Steve
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pkindree
Hi Steve, I like your fancy word. No opprobrium here. You are among some of the best humans out there.

Please do not second guess yourself. I think it's too easy to do that. What you did was out of selflessness and care for your sweet Ruffles. We do not know what could have been. Ruffles could have suffered and then you would feel terrible for her suffering. It's the hardest yet it is the most humane thing we can do for them.

The back story: I noticed that Monty was losing weight and seemed tired. He was almost 16 so I figured it was age, and I took him in. Basic blood work came back with alarmingly high liver enzymes and his regular vet said go to a specialist. They did an x-ray of his chest and an ultra sound when they saw a mass on his lungs. At first they thought it was liver cancer. Less than one week after the blood work I went to for a consultation with the specialist and was pretty much told I could euthanize my Monty now, or I might get two more weeks! What?! I felt numb. How did it go from a checkup to saying goodbye?! I was told that he had liver failure, bronchitis, pancreatitis, and a brain tumor. Nothing could be done. The specialist had no bedside manner I quite frankly I think he preferred to stand there in his white coat and hear himself talk. It was terrible. He said maybe we can try steroids to get Monty feeling a little better, I said okay, and he said, well that's not a good idea because he will pee in the house. I didn't care - I said I will wake up with him and take him outside. That guy said he cannot make the decision for me, but when I said let's try the steroids and again he said it was not a good idea. I walked out of there with something to help his appetite, and no pain meds (they did not tell me he may have been in pain). The next few days I did nothing but cry. I scheduled to have him euthanized at home. That vet asked if he was on pain meds because pancreatitis is very painful. I ended up getting some gabapentin from Monty's vet and bought baby food since I figured it would be easy on his tummy. I gave everything I had to that little guy, as we all do. I went without rest, hobbies, pretty much everything because he wanted to be next to me. I am sure he knew I was taking care of him and he was grateful. Until the last day when he could no longer follow me around - he still did so with his eyes - always looking for me.It killed my heart that he relied on me like that.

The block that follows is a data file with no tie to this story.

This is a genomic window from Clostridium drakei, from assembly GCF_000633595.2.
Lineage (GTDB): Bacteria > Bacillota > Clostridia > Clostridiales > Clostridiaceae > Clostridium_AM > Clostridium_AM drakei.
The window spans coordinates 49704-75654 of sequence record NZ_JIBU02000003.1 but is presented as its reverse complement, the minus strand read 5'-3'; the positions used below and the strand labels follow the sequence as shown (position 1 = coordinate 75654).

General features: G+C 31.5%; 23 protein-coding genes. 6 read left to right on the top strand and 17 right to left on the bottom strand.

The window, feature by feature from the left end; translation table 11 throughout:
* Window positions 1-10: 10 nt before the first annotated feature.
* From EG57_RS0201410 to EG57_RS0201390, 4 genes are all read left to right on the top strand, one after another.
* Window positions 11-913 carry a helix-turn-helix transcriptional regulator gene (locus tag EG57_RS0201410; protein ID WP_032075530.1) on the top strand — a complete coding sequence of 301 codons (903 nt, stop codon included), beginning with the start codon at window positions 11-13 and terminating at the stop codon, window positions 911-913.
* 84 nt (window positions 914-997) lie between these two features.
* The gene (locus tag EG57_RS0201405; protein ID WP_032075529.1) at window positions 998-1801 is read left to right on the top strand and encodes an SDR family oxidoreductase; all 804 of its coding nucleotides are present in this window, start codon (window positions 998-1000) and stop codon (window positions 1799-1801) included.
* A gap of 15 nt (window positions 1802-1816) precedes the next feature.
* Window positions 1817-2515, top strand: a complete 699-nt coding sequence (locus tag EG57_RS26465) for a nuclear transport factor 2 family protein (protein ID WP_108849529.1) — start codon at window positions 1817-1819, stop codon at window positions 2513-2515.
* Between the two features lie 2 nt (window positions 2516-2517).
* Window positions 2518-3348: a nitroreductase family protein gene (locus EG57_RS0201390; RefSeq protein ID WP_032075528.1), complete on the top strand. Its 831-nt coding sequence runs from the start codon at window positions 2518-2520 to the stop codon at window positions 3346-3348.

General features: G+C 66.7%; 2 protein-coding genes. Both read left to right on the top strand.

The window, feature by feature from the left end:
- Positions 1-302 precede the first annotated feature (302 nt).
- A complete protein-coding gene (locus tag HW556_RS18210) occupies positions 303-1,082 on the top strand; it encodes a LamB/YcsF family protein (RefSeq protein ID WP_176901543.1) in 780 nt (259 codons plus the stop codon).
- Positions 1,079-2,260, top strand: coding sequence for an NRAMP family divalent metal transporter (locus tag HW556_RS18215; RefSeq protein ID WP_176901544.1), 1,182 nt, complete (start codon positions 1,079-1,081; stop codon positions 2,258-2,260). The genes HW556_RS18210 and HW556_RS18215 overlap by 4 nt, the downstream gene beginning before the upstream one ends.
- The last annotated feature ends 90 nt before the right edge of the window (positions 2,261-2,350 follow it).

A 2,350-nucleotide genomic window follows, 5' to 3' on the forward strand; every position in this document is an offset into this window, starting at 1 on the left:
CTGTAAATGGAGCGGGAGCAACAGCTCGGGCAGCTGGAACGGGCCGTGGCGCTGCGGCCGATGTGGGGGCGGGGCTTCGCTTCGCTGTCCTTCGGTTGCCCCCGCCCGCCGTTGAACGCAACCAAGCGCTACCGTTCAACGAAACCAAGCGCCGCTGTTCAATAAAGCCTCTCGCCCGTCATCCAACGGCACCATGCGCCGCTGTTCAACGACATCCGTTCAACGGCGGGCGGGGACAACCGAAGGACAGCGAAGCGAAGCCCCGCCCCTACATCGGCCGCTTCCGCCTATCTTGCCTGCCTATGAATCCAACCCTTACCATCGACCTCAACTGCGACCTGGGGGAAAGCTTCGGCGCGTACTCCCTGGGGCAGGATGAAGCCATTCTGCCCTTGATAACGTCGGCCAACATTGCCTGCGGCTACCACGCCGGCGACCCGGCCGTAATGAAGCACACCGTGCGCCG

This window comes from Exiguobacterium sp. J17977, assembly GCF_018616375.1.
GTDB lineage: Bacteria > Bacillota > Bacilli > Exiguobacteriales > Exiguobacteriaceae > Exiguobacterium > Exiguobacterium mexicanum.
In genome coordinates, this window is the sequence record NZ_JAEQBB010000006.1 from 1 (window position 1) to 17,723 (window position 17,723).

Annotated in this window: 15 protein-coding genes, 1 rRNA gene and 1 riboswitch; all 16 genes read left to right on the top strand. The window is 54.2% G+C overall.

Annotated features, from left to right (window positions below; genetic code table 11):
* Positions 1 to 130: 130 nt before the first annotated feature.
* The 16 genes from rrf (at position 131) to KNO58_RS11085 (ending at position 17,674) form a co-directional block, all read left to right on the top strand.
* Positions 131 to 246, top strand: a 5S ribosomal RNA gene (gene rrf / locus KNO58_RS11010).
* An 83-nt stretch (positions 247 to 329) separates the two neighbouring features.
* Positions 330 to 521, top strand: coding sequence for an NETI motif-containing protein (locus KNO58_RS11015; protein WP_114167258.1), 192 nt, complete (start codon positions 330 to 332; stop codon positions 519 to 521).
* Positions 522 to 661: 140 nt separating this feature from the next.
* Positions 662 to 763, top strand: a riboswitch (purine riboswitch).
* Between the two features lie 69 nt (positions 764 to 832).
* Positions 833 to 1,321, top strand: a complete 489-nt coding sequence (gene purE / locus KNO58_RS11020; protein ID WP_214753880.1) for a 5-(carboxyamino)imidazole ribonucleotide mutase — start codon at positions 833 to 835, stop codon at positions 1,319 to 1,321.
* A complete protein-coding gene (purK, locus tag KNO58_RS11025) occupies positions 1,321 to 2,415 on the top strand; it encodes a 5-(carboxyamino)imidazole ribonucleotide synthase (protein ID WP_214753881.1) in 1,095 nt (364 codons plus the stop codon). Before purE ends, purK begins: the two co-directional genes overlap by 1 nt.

So, I  think I did what everyone else here did - I tried what I could to keep my little fur baby as long as I could. He also had congestive heart failure because of age, so when he started breathing hard, I could not be selfish any longer. I said goodbye on 3/26 and it feels like an eternity without him.

Please take care and thank you for your posts. Thanks to everyone here. Be safe and well.
Patti
Patti
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stevenkep
Hi Patti,

Well, it's almost 1:00 am here on the East coast where I completed my midnight vigil's at my Ruffy's bedside about 45 minutes ago.  My vigils have altered my sleeping patterns but they are important because they are my Ruffles time and I won't give them up.  Your post is very thought provoking, and I think you are to be commended for summoning up the strength to write about your Monty's last few weeks.  I know because it was so hard for me when I started putting my thoughts about those earth-shattering last three weeks of my Ruffy's life into words.  I thank you for that.